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Developer: Infinity Ward
Minimum requirements: 2.6 GHz Pentium IV or equivalent; 1024 MB RAM; DirectX 9-compliant Shader 3.0 card with 128 MB of DDR Video Memory, AGP 8X or PCI-Express x16; 16-bit DirectX 9-compliant sound card; Windows XP or Vista
Release date: Available now
Review by: Jason Pitruzzello
I’m a skeptical person when it comes to advertising or previews for any product. Long before I became a reviewer for the Adrenaline Vault, I’d find myself furrowing my brow when reading about game features. Unless I played the demo or a respected reviewer gave the game a thumbs up, I was unlikely to purchase it. But my normal skepticism is always doubled anytime I see references to “modern warfare” or “…the most intense and cinematic action experience ever” because of my military background and the general quality of cinema coming out of Hollywood. And so, with a guarded expression, I installed Call of Duty 4: Modern Warfare onto my computer with its freshly formatted hard drive. Hours later, I found myself still playing and it was well past my bedtime, something I haven’t done with a FPS since I installed AVP in 1998. When the same thing happened the next night, there was no doubt in my mind that this may be one of the best first person shooters, worthy of being ranked alongside Doom.
In its single player game, COD4 is set in a fictional modern setting. I say fictional because half of the missions take place in a fictional Middle Eastern country that the United States invades, while the other half involve British SAS operatives conducting covert ops in Russia, something Vladimir Putin would probably have a big problem with in the real world. As for the modern aspect, all of the weapons, gear and associated fighting techniques are applicable to the contemporary world. Weapons ranging from the venerable MP5 to the ubiquitous AK-47, and equipment such as claymores, night vision devices, ghillie suits and even silencers are available. During the course of the single player campaign, you complete missions for both the SAS and Marine Force Reconnaissance in a two-tiered plot. While at first you might think that all of the missions are of the Hollywood covert operations variety, they are in fact far more varied. Several of the Marine missions involve conducting battlefield oriented urban warfare, while the SAS missions are of the more classical covert and deniable kind. There’s more than enough variation in objectives, terrain, equipment available and enemies so that none of the missions appear alike, and all of them require varied skills in order to complete.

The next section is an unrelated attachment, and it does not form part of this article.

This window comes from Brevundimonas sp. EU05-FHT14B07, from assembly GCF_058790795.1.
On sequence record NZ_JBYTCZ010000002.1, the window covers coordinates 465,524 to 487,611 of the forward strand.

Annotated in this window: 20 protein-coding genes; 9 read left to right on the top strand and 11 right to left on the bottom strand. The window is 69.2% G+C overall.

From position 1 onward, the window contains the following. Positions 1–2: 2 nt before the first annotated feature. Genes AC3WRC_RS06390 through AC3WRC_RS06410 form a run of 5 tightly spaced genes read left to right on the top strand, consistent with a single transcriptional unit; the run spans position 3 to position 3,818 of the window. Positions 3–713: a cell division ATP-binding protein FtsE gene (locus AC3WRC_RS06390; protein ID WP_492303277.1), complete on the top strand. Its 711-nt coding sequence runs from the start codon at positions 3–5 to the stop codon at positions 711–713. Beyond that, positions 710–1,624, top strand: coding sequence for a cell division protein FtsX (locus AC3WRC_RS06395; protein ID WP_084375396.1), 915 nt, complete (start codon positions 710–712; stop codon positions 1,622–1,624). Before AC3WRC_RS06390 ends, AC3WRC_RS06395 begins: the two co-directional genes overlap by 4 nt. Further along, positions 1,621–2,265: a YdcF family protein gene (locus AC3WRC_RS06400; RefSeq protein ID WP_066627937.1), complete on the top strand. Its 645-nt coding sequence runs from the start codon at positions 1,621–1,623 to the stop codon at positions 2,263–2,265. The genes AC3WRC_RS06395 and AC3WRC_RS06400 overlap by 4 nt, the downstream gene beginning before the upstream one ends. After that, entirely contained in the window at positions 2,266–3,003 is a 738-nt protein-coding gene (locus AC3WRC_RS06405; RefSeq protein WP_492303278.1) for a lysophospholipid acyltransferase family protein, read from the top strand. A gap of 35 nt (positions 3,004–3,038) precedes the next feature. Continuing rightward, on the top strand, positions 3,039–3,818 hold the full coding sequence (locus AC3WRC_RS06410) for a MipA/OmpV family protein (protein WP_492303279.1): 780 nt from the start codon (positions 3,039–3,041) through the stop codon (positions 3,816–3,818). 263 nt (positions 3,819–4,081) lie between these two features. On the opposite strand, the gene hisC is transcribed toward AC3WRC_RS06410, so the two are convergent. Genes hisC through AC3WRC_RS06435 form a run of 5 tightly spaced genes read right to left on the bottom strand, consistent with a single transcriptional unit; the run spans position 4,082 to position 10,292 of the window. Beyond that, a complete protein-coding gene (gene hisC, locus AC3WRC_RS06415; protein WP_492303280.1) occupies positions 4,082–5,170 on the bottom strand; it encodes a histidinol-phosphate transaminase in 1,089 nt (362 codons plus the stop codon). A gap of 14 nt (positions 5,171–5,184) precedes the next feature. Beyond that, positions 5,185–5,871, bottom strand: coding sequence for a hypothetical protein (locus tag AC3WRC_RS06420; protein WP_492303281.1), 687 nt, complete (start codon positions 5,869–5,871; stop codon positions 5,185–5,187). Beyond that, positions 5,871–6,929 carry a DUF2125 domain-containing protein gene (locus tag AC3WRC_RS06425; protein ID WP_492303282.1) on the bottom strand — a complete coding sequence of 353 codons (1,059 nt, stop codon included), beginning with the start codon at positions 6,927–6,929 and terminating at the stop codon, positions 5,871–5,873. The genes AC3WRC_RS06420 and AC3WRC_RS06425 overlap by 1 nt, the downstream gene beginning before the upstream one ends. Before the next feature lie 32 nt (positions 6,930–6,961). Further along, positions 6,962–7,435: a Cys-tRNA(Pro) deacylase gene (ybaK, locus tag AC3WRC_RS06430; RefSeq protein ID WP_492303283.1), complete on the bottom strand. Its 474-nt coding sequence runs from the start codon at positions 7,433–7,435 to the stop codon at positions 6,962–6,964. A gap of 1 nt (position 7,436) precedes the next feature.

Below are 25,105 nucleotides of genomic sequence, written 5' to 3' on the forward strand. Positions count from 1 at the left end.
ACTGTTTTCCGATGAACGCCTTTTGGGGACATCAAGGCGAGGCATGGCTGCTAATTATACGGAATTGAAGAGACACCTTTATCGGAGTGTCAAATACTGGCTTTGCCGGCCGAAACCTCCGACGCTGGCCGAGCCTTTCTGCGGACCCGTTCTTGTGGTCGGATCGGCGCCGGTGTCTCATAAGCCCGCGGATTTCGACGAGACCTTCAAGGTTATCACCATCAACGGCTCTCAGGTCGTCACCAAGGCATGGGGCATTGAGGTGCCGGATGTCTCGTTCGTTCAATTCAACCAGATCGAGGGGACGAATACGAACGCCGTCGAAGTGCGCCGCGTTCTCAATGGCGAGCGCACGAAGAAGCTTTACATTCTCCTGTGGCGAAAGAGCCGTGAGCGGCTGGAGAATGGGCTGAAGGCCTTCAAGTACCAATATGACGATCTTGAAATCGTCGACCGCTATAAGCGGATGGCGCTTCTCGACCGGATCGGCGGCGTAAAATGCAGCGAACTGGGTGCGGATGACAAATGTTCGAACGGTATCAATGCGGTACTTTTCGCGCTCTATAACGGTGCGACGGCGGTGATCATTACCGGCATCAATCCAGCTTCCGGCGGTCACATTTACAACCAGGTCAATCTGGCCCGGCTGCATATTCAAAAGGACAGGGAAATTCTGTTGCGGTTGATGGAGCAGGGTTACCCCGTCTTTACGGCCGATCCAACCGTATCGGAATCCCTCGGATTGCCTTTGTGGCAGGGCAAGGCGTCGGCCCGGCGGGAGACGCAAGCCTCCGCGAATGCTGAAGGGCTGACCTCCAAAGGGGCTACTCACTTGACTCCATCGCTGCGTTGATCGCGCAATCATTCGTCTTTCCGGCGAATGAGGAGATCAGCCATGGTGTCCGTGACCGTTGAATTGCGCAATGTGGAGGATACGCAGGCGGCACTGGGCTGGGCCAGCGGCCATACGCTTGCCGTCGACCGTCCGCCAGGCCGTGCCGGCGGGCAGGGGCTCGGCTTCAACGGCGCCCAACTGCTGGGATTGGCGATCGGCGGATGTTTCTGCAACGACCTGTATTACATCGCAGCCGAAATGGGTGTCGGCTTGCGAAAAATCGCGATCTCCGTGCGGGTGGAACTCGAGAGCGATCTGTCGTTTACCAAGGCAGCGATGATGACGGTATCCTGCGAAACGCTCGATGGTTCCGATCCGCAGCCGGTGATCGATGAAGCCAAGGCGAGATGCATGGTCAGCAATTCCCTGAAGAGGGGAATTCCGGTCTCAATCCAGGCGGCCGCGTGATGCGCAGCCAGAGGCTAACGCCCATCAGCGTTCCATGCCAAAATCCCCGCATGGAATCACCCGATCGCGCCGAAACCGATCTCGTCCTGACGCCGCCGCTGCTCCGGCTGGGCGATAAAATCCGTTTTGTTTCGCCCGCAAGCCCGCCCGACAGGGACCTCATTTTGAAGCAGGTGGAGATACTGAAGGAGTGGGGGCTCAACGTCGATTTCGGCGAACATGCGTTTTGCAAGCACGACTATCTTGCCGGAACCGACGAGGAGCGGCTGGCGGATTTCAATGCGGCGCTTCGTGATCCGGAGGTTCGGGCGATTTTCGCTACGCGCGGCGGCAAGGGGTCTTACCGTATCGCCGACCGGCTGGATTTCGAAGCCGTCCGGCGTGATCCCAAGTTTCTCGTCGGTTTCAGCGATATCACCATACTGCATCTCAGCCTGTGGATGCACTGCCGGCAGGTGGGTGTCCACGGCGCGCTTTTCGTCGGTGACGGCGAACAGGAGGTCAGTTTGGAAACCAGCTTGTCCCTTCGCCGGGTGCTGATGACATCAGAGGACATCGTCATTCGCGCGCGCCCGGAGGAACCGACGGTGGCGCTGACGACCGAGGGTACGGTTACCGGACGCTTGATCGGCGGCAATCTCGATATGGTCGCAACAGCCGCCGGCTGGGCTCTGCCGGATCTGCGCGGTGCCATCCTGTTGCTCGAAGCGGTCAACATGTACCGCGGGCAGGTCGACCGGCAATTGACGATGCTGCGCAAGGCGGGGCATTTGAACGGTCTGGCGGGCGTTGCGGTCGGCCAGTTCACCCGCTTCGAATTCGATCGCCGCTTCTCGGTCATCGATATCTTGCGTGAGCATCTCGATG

If the varied terrain and missions don’t pique your interest, then the physics of the game engine will. And by physics, I’m not just talking about objects moving around or rag doll corpses. In perhaps the single most well executed portion of the game, walls are not the invincible bullet stoppers they are in some other titles. Instead, in imitation of the real world, it is possible to fire through walls to kill opponents. Different materials hinder bullets and explosives by varying amounts, and some weapon types perform better at shooting through walls than others. In situations where opponents are hiding behind walls, higher caliber weapons really shine. Of course, some structures are effectively bullet proof, but that’s why you also have an assortment of fragmentation grenades, flash bangs and grenade launchers to help take down those tough objectives. And all of the high caliber weapons in the world make little difference if you aren’t aware enough to figure out where enemies are hiding. With limitations on ammunition, you can’t just spray buildings with thousands of rounds and hope you get the bad guys.
Combining varied maps with a physics engine that allows you to shoot through walls creates a game environment that begs for tactical acumen and requires full use of your equipment. Claymores aren’t just tools for cheap kills; they are, much like night vision devices and C4, an integral part of your inventory and need to be used properly in order to achieve victory. Furthermore, air strikes are an option at some points, giving you the possibility of a combined arms edge over your enemies. Yet tactics isn’t just about equipment and gadgets; it’s also about coordinating with others. Surprisingly, in the single player parts of COD4, cooperation is important. You’re never alone in any of the missions, so following orders and relying on your fellow Marines and soldiers to do their part is vital to success. And since none of them can actually die during the mission, you’re not stuck with the problem of stupid AI or friendly fire removing all ten or so members of your squad, leaving you all alone to do the job of many.
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